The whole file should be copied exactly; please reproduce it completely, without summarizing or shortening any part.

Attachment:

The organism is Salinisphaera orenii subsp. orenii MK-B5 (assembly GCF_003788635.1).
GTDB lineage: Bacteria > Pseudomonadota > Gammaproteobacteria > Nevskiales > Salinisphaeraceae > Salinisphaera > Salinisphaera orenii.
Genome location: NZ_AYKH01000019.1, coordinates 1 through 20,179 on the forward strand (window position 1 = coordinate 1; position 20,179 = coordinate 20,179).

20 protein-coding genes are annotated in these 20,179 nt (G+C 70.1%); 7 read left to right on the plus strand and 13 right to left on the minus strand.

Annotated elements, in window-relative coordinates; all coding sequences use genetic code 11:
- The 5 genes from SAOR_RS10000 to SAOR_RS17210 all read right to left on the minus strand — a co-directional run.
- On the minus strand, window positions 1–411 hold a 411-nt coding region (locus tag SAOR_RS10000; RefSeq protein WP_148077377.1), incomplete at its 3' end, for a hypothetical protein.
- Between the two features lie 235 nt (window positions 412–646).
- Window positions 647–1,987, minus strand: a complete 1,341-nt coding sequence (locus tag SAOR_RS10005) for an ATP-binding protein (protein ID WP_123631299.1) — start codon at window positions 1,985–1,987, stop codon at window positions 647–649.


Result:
The organism is Salinisphaera orenii subsp. orenii MK-B5 (assembly GCF_003788635.1).
GTDB lineage: Bacteria > Pseudomonadota > Gammaproteobacteria > Nevskiales > Salinisphaeraceae > Salinisphaera > Salinisphaera orenii.
Genome location: NZ_AYKH01000019.1, coordinates 1 through 20,179 on the forward strand (window position 1 = coordinate 1; position 20,179 = coordinate 20,179).

20 protein-coding genes are annotated in these 20,179 nt (G+C 70.1%); 7 read left to right on the plus strand and 13 right to left on the minus strand.

Annotated elements, in window-relative coordinates; all coding sequences use genetic code 11:
- The 5 genes from SAOR_RS10000 to SAOR_RS17210 all read right to left on the minus strand — a co-directional run.
- On the minus strand, window positions 1–411 hold a 411-nt coding region (locus tag SAOR_RS10000; RefSeq protein WP_148077377.1), incomplete at its 3' end, for a hypothetical protein.
- Between the two features lie 235 nt (window positions 412–646).
- Window positions 647–1,987, minus strand: a complete 1,341-nt coding sequence (locus tag SAOR_RS10005) for an ATP-binding protein (protein ID WP_123631299.1) — start codon at window positions 1,985–1,987, stop codon at window positions 647–649.